River Cherwell, England - Xavar Bangash

My name is Xavar Bangash. I’m an 18-year-old student at the University of Toronto in Life Sciences. I identify myself as a Pakistani-Canadian and I live in Georgetown, Ontario, and his is my Watermark Story.

Punting is an activity for the purpose of leisure that most often occurs in the areas around Cambridge and Oxford University in the United Kingdom. It involves a small boat carrying 5-6 people maximum, and a large metal rod that pushes off the bed of the river and also steers, similar to the typical romantic boat rides depicted in Venice, Italy. This summer I had the wonderful experience of participating in punting as I was completing summer courses in medicine at Oxford. A group of about 30 students including myself, from all over the world, from Australia to India to Texas, set out to punt. When we got to River Cherwell in north Oxford, I was amazed at the water body. It was still but wavy, like a candle fire, but was dark in colour as the bottom was far from visible. I was told this river site has been used for punting for many years and given the University was founded in 1096, many years could mean centuries and the water fit the centuries old description. It was almost as if the water was taken straight from Harry Potter or Lord of the Rings or some other fictional literature. Having that dark mysterious vibe to it. The course director warned us to not fall in the water at all costs as it is extremely dirty and the director explained he himself once fell in and was sick for a lengthier time than usual illnesses. I took note and pretended not to hear what I just heard as it would make me only more nervous. The water was scary enough. A small dock ran along the side of the club house restaurant, and contained maybe 60 or so small, long bodied boats that looked rather easy to fall off of. I set one foot on the boat and balancing was impossible at first, one foot just wouldn’t cut it so I jumped and both feet landed on the punters deck (where one stands with the rod and does the manual labor of punting). The wobble of the boat was hysterical. It was ridiculous how thin and small the boat was and that it was holding 5 full sized humans. Only one person can stand at once; otherwise balance equilibrium was essentially unreachable. All passengers must be seated and only the punter can stand at the punters deck. I remember going first, being the first of the 5 people on my boat to punt. I held the long metal rod and wondered if it was actually long enough to reach the river bed, and it did of course reach. I wrapped the rod in my hand, let it slide down and hit the river bed, and I pushed away from the dock towards open water.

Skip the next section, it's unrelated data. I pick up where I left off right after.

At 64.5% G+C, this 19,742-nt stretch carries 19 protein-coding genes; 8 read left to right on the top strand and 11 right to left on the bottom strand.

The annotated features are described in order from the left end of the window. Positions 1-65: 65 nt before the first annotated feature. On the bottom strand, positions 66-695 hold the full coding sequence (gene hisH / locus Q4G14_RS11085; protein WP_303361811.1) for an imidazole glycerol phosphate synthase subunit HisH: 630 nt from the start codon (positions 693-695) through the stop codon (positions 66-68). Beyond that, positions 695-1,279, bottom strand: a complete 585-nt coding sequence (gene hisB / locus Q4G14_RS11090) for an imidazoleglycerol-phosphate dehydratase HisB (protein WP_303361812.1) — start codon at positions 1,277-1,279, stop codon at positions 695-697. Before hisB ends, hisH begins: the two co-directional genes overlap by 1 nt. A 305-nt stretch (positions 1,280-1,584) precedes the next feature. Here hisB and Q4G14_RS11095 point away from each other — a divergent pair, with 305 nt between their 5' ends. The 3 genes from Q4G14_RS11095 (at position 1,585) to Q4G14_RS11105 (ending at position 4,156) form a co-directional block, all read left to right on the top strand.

Steering is perhaps the hardest part. How do you steer a boat with a rod? Easier said than done. You have to push off the river bed and then as the boat is moving away you angle the rod on the surface of the water in the direction you want to steer. So if I want to turn left, I angle the rod’s tail towards the left and magically (or as some prefer, divinely) the boat turns left. The degree of turn depends on the degree of angling, the more angling gives you more .

I learned steering the hard way. After my first push off the river bed, I could not steer myself away from the edge of the river and into the path of extremely inconveniently placed and limbo-champion low bearing tree branches. My boat and I were headed straight for it. There was no doubt. My 5 Indian passengers who once saw me as a friend now screamed in terror and looked at me like a villain from Bollywood. Inevitably and to the pleasure of 25 or so classmates, I led my boat into the trees, and straight into the river wall. The boat made a loud THUD noise as contact was made with the river wall. According to the 25 classmates across the river, they also heard a scream and a splash.

Legend has it, it was me. The trees were so low and the branches were vastly numerous. I had nowhere to go and the next thing I knew my boat was headed for the wall and I was at the back edge of the boat watching my passengers fight off and duck branches. When the branches came to me, I could not duck or fight away the branches and I was, “walk the plank style”, executed. SPLASH! I was in the Harry Potter scary mysterious river. Thankfully I was smart enough to not have my phone with me and placed it in the handbag of a passenger but I fell in the water which was bad enough. I was soaked head to toe, and it was absolutely disgusting and terrifying because it felt like and looked like the type of water an alligator lives in. I quickly was able to swim to the river wall and climb up onto a grass field. I may have felt embarrassed for being the first to attempt punting and the first to fall in that day. More importantly though the laughter of my classmates and directors was consuming me in a happy way as they all enjoyed it so much they were crying. even though I might’ve had 10138491 different bacterial viruses all over my skin, it was the best feeling to share a moment as memorable as this with friends I may not ever see again but will remember for a lifetime.
 

Collector
Bonnie McElhinny
Contributor
Xavar Bangash

Related Watermarks

Atlantic Ocean, Turks and Caicos
Katharine Varaklis
Atlantic Ocean, USA
Neelam Bangash
Bay of Bengal, Bangladesh
Mohammad Nuruzzaman
East China Sea, China
Sisy Ling
Kahului Bay, USA
Emma Kaszas
Lake Ontario, ON
Sarah Quinto
North Sea, Netherlands
Stefanie Hartmann
Pine Lake, ON
Melissa Edwards